I've been roasted by a dragon, used as a pincushion for ghoul spears, and hacked to death by an axe knight, repeatedly. I keep trying, and I die and die again. Are we having fun yet?
No, actually, I'm not. I've been playing Demon's Souls — a game even its developer admits isn't "a fun game." The action-adventure game casts you as a hero confronting where progress is hard-won, recovery supplies are limited and equipment can wear out. The twist is that when players die, they return as phantoms to navigate the same environments in a weakened state in the hopes of earning their bodies back — that's right, the game actually gets more challenging the more you fail.
And yet I love it.
I can't stop playing, and I can't really figure out why. Aren't games supposed to be accessible, and isn't frustration supposed to be a killjoy? What's the allure in this difficult game?
Expanded audiences and accessibility are major watchwords in the present era of gaming. Microsoft Game Studios' Bruce Philips recently unveiled research at Gamasutra showing that even among Xbox 360 games where completion rates are highest, most users only get about half the potential Gamerscore. And 30 percent of users don't finish some of the most popular and widely-played titles Philips studied. His theory – and that of numerous other designers crafting games designed to be appealing to wider audiences – is that frustration is what makes players give up.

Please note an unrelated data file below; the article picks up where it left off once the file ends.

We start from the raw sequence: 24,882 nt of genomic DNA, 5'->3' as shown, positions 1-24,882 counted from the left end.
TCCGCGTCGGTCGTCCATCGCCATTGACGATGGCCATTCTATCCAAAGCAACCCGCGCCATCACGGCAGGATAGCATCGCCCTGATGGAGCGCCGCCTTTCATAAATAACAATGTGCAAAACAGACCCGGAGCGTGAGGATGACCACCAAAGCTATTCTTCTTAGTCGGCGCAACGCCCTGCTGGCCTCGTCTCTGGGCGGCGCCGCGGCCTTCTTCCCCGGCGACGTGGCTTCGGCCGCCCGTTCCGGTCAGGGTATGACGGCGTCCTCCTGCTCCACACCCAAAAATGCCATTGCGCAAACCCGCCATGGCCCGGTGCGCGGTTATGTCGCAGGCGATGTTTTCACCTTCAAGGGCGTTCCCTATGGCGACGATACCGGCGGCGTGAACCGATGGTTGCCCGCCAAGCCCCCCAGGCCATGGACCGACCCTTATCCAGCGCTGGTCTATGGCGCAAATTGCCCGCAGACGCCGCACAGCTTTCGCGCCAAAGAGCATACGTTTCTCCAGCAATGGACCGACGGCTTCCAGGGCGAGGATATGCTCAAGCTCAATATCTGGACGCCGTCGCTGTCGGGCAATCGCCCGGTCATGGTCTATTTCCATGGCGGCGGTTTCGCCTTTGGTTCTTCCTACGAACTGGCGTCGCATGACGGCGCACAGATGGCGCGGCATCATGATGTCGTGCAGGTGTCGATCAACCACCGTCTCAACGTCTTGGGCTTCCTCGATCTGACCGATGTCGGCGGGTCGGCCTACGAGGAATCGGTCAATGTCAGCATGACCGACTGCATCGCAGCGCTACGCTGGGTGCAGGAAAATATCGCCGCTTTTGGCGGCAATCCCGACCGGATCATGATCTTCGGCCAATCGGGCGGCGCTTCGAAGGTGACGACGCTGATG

But even though I'm definitely frustrated with Demon's Souls at times, I'd say I'm even more driven to succeed and to conquer than I've been in a long time. What gives?
"I do not think that games must be accessible to be appealing," Demon's Souls producer Takeshi Kajii told me in an interview. "If you make a game accessible it will expand the audience. However, if we were to make all games accessible, wouldn't you eventually get tired of the same thing?"
Kajii explained that in creating Demon's Souls the team sought to return to the core of what's fun about games, and relied on three tenets: challenge, discovery and accomplishment. "People commonly say Demon's Souls is hard because of this, but we never made the difficulty needlessly high for the sake of being hard, nor did we intend for it to be a selling point," he said.